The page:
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Thursday, 16 May 2013

Female versus Male sexuality: Can Males Be "Sexually Fluid" Too?


There's this myth that females are more sexually fluid than males, meaning that they are more likely to be bicurious and to experience a broad range of sexual desires. The truth is that because our social hierarchy puts heterosexuality at the top, but specifically heterosexually masculine men, women have nothing to lose because their heterosexuality is never questioned, and so this frees them to sexually experiment. On the flip side, having a homosexual experience for a man, who identifies as heterosexual, can have severe consequences because his heterosexual masculinity automatically goes into question.

The amount of times I've heard questions like "How can he be completely straight if he's made out with another guy? Oh my god, he must be gay, but he's just not out yet" makes me think that people are too narrow minded about sexuality. It's strange that if a man claims that he had sex with another man, that one-time experience can never be thought about casually, whereas if a woman were to do the same thing, no one would question: a) her femininity and b) her heterosexuality, but would either blame the alcohol or brush it off as her wanting to experiment. I'm not saying that everyone is that narrow minded or that every scenario will play out just as I've mentioned, but there is truth in the statement that it is much more difficult for heterosexual men to be accepted and not questioned for being bicurious, than it is for heterosexual women, as men indirectly and directly feel like they are jeopardizing their heterosexual identities and threatening their masculinity; there is a lot more at stake.

When it comes to sexual fluidity, men are put into more rigid categories of "either you're straight, or you're gay" and I don't think that that's a fair assessment. I believe that this type of categorization is problematic for both men and women because it continues to put heterosexual masculinity on a pedestal, since it becomes such a powerful part of a man's identity, which he is always on the verge of losing if he does not ascribe to stereotypical notions of what it means to be heterosexual and/or masculine.

Sculptures from Cancun's Underwater Museum
Alfred Kinsey, best known for his theories on sex, suggested that people have different degrees of heterosexuality versus homosexuality, known as The Kinsey Scale, and that most are likely to be somewhere in between. Although many of his studies went under question due to his methods of research, I tend to believe that there is some truth to his understanding of human sexuality. Even historically, people's understandings of these categories were quite different, suggesting that it is society which determines the boundaries of what is sexually acceptable and what is not. Take Socrates' time, for example. As displayed by many of his writings, love was not known to be between a man and a woman within a marriage, but between an older man and his much younger male disciple. Therefore, such a relationship certainly did not take away from a man's masculinity nor did it suggest that he was homosexual for he would probably also be married with children. On the contrary, it was expected, because philosophers such as Socrates believed that it was through such relationships that one learned the meaning of love.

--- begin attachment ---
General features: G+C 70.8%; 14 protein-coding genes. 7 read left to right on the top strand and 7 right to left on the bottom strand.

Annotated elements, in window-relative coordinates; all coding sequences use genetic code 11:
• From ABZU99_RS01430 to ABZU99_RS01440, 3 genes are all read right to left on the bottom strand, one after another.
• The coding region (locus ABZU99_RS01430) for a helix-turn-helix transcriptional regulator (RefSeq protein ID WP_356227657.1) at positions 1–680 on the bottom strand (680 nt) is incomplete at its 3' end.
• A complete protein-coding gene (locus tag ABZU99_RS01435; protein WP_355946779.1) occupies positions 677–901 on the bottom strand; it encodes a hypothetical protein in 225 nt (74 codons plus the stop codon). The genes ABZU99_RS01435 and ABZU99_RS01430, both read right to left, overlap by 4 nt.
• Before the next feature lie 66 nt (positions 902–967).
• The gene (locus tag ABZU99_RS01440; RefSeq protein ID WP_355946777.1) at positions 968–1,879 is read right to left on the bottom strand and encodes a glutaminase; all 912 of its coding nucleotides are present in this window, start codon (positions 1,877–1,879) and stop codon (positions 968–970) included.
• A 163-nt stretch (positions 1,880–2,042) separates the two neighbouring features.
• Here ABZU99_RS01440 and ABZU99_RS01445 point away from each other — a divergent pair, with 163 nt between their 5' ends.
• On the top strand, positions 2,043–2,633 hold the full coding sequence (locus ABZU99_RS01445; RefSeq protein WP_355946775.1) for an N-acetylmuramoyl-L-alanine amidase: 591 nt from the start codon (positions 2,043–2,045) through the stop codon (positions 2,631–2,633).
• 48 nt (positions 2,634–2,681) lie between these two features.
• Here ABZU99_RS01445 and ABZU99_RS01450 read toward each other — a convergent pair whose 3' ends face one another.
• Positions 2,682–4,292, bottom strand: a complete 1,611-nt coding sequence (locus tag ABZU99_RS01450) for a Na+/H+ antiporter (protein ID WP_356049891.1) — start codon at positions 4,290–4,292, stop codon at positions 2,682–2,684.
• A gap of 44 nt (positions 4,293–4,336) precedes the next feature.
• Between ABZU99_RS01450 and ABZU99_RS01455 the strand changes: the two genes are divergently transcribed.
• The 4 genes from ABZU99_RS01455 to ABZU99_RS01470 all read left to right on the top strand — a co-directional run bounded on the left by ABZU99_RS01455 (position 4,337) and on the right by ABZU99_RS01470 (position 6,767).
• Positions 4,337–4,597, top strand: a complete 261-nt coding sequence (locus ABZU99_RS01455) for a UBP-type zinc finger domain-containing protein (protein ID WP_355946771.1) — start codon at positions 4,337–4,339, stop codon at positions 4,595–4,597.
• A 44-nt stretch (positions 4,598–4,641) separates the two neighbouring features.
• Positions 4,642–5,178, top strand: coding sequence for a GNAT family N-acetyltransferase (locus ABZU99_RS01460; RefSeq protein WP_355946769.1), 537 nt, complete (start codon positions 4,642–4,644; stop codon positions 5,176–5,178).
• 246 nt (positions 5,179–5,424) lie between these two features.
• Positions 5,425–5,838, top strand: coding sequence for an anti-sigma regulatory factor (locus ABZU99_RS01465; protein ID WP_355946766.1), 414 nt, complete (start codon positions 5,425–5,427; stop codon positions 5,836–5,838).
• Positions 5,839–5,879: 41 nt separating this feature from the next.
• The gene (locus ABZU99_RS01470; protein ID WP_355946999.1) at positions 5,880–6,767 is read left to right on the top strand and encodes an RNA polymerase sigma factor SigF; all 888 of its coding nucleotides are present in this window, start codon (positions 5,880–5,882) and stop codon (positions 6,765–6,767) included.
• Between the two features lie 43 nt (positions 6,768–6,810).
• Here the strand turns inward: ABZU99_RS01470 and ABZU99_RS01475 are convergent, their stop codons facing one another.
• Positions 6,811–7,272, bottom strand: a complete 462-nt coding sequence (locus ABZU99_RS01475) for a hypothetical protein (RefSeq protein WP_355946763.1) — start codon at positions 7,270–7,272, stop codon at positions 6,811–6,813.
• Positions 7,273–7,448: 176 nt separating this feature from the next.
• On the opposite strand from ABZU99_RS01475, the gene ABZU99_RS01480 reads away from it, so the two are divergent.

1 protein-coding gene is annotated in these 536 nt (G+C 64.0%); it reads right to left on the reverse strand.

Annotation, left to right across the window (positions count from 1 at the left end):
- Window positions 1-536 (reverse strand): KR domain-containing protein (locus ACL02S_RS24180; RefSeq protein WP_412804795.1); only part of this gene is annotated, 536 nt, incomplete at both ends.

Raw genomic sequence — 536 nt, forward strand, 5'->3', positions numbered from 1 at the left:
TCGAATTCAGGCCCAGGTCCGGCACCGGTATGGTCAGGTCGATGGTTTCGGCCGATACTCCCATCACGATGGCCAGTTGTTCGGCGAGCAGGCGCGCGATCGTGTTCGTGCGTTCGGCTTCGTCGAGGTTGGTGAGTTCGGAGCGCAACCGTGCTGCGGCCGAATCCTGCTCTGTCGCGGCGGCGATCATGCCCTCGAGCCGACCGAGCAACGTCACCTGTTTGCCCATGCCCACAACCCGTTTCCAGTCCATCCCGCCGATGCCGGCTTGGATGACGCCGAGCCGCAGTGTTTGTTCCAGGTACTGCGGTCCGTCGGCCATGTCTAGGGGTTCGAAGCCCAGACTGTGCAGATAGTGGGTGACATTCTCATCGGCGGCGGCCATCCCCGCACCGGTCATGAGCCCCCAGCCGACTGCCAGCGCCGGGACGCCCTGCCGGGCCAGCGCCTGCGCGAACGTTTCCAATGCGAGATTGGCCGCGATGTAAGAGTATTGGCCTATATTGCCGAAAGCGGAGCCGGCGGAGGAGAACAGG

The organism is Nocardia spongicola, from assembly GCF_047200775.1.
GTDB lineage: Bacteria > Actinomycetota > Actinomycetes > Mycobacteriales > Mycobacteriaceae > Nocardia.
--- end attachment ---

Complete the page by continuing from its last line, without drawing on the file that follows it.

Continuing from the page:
What I mean to suggest is that our understanding of masculinity and heterosexuality is continuously changing according to society's norms, and so holding such words so close to one's identity can keep people from experiencing something that they may be interested in, but too ashamed to admit to. These are all my own thoughts on the subject, but who am I to say? I just feel like the relationship between men and women, among themselves, with each other, and to the society, would really change for the better if we all learned that sexuality can be fluid for everyone and that "masculinity" has nothing to do with a person's sexual orientation.